5 6,684 790
Suspected anthrax outbreak: Investigation in a rural block of west Bengal and public health response
Tushar Kanti Mondal, Somenath Ghosh, Samir Dasgupta, Aditya Prasad Sarkar
October-December 2015, 59(4):302-305
DOI:10.4103/0019-557X.169662  PMID:26584171
Anthrax is one of the top 10 diseases reported in India and also one of the major causes of death in livestock. This study was conducted to confirm the outbreak of suspected anthrax, determine the transmission mechanism, and implement control measures in Bhatar block of Burdwan district, West Bengal, India. A cross-sectional descriptive study was conducted through house-to-house visits in Oregram and Kathaldanga villages during the period from May 30, 2013 to June 8, 2013. Out of the 93 persons exposed to anthrax, 11 persons had history of slaughtering, while 82 consumed the meat. All of the 7 cases of suspected anthrax were male (mean age 41.14 ± 10.04 years) and involved in slaughtering the animal. Most cases presented with papule and vesicle over the upper extremity and the trunk. One patient among the suspected cases died. The outbreak was labeled as a suspected anthrax outbreak. A health awareness camp was organized to improve awareness of anthrax among villagers.
  3 2,427 259
A study of HIV-concordant and -discordant couples attending voluntary counselling and testing services at a tertiary care center in North India
Bhanu Mehra, Preena Bhalla, Deepti Rawat, Jugal Kishore
October-December 2015, 59(4):306-309
DOI:10.4103/0019-557X.169664  PMID:26584172
A large number of Indian couples are exposed to the risk of heterosexual human immunodeficiency virus (HIV) transmission. The present records-based study was undertaken at the voluntary counselling and testing facility of a tertiary care hospital in New Delhi, India to determine HIV prevalence among Indian couples; to assess the magnitude of seroconcordance and discordance among HIV-affected couples; and to compare the concordant and discordant partnerships for sociodemographic determinants and cluster of differentiation 4 (CD4) counts. Of the 1309 couples included in the study, 249 (19%) were HIV-affected, and of them 113 (45.4%) were concordantly and 136 (54.6%) discordantly affected by HIV. Males were the HIV-infected partners in 72% of the serodiscordant partnerships analyzed. Seroconcordance was significantly associated with the occupation status of being a housewife (P = 0.009). The contribution of discordant partnerships to the burden of HIV/acquired immune deficiency syndrome (AIDS) is significant, warranting novel couple-targeted counselling strategies and preventive measures, including safe sexual behavior and possibly preexposure HIV prophylaxis of the uninfected partner.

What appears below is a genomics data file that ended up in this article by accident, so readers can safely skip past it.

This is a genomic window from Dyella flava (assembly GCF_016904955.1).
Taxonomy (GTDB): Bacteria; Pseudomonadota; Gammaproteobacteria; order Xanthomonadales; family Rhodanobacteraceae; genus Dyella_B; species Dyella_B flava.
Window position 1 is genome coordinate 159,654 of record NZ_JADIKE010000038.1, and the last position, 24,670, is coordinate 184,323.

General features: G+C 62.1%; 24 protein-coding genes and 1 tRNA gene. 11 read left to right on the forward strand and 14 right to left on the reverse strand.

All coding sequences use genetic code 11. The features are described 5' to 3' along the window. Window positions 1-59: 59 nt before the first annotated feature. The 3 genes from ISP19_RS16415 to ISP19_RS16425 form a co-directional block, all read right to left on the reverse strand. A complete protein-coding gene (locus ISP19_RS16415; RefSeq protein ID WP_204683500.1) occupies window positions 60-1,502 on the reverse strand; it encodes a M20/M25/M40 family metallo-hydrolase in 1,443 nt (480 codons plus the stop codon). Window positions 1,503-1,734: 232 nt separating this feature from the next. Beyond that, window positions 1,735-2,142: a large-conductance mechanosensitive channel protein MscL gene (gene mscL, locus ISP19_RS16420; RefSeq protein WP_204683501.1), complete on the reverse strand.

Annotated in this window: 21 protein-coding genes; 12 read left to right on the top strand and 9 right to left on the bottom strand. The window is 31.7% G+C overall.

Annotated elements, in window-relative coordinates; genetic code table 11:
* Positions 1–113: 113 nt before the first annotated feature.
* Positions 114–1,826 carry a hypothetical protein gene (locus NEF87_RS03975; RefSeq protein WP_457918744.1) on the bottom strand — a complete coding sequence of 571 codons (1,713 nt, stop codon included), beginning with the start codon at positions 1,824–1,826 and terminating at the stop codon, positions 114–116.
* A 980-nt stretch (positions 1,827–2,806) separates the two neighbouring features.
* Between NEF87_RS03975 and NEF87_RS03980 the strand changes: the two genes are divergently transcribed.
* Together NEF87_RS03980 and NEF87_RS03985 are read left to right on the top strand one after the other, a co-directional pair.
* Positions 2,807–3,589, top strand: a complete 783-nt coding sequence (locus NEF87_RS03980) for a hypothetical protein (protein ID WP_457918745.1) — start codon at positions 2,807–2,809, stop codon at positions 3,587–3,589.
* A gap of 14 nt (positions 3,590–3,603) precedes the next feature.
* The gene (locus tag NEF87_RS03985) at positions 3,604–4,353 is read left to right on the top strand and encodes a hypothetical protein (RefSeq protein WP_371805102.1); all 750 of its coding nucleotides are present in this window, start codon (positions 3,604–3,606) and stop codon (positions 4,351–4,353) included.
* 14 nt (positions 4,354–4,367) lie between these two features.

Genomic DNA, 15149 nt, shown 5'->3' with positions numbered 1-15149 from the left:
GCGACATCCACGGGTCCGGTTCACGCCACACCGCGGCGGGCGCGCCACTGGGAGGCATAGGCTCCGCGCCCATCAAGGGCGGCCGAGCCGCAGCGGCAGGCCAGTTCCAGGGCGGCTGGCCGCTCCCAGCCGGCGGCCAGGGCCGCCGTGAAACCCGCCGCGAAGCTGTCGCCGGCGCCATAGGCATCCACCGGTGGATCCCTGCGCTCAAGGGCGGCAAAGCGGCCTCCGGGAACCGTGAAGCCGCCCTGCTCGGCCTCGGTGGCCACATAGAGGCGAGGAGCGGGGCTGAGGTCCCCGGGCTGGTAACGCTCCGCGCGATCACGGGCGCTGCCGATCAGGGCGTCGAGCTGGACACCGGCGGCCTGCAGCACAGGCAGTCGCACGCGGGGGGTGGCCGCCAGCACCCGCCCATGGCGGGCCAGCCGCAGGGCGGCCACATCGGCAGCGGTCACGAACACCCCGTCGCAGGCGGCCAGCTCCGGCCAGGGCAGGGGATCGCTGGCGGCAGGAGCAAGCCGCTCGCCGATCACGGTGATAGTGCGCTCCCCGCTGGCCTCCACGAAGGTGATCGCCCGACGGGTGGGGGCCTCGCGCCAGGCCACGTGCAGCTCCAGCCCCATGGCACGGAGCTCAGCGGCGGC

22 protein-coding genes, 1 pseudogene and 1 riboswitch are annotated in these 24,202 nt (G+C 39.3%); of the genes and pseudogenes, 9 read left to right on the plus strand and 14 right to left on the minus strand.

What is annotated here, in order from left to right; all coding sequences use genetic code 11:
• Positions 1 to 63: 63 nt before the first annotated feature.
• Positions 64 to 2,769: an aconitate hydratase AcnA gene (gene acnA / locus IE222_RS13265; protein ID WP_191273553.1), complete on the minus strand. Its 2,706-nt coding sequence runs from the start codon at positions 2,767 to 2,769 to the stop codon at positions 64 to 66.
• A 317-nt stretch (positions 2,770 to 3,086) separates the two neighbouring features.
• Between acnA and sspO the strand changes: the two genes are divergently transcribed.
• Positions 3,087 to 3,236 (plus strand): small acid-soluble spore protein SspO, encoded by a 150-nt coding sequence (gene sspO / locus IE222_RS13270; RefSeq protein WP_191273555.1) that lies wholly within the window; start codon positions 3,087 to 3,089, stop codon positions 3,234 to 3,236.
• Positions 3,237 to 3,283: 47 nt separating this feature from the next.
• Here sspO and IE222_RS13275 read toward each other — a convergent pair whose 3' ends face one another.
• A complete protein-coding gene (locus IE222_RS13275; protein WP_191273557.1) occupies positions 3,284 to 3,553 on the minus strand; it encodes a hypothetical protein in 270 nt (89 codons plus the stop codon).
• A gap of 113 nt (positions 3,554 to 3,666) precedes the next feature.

3 3,820 291
Appraisal of maternity management and family planning guidelines using the agree II instrument in India
Devendra B Sonawane, Shilpa S Karvande, Francoise A Cluzeau, Sandeep A Chavan, Nerges F Mistry
October-December 2015, 59(4):264-271
DOI:10.4103/0019-557X.169651  PMID:26584165
Introduction: Guideline development gathered pace in India after the inception of National Rural Health Mission (NRHM) in 2005. However, there is a lack of adequate information about guideline development process, review, and update. This paper reports on the systematic appraisal of Indian guidelines related to maternity management (MM) and family planning (FP) using the Appraisal of Guidelines for Research and Evaluation II (AGREE II) instrument, which was one of the components of a pilot research in 2012-13. Materials and Methods: Forty-four selected guidelines about MM and FP, identified through a consensus building workshop, were independently appraised by two appraisers with AGREE instrument having six different domains. Mean item scores, domain scores, and standardized scores were calculated by averaging the scores across the two appraisers. Results: Most guidelines scored high in scope and purpose and clarity of presentation. However, they had little documentation about the development group member details, incorporation of patient views, evidence search method, method chosen for formulating recommendations, tools for application, potential barriers, cost implications, and information about the funding body. Nonclinical guidelines scored higher than clinical guidelines (P = 0.01) for MM in the domain applicability. Clinical FP guidelines scored higher than nonclinical guidelines in the domain of rigor of development (0.01). Conclusion: Despite being clinically sound, Indian guidelines score poorly due to weak documentation about their development process. It is recommended that the guideline development process be improved with systematic documentation for achieving standardization.
  3 3,073 386
Microbial evaluation of bottled water marketed in North India
Bhawna Sharma, Satinder Kaur
October-December 2015, 59(4):299-301
DOI:10.4103/0019-557X.169660  PMID:26584170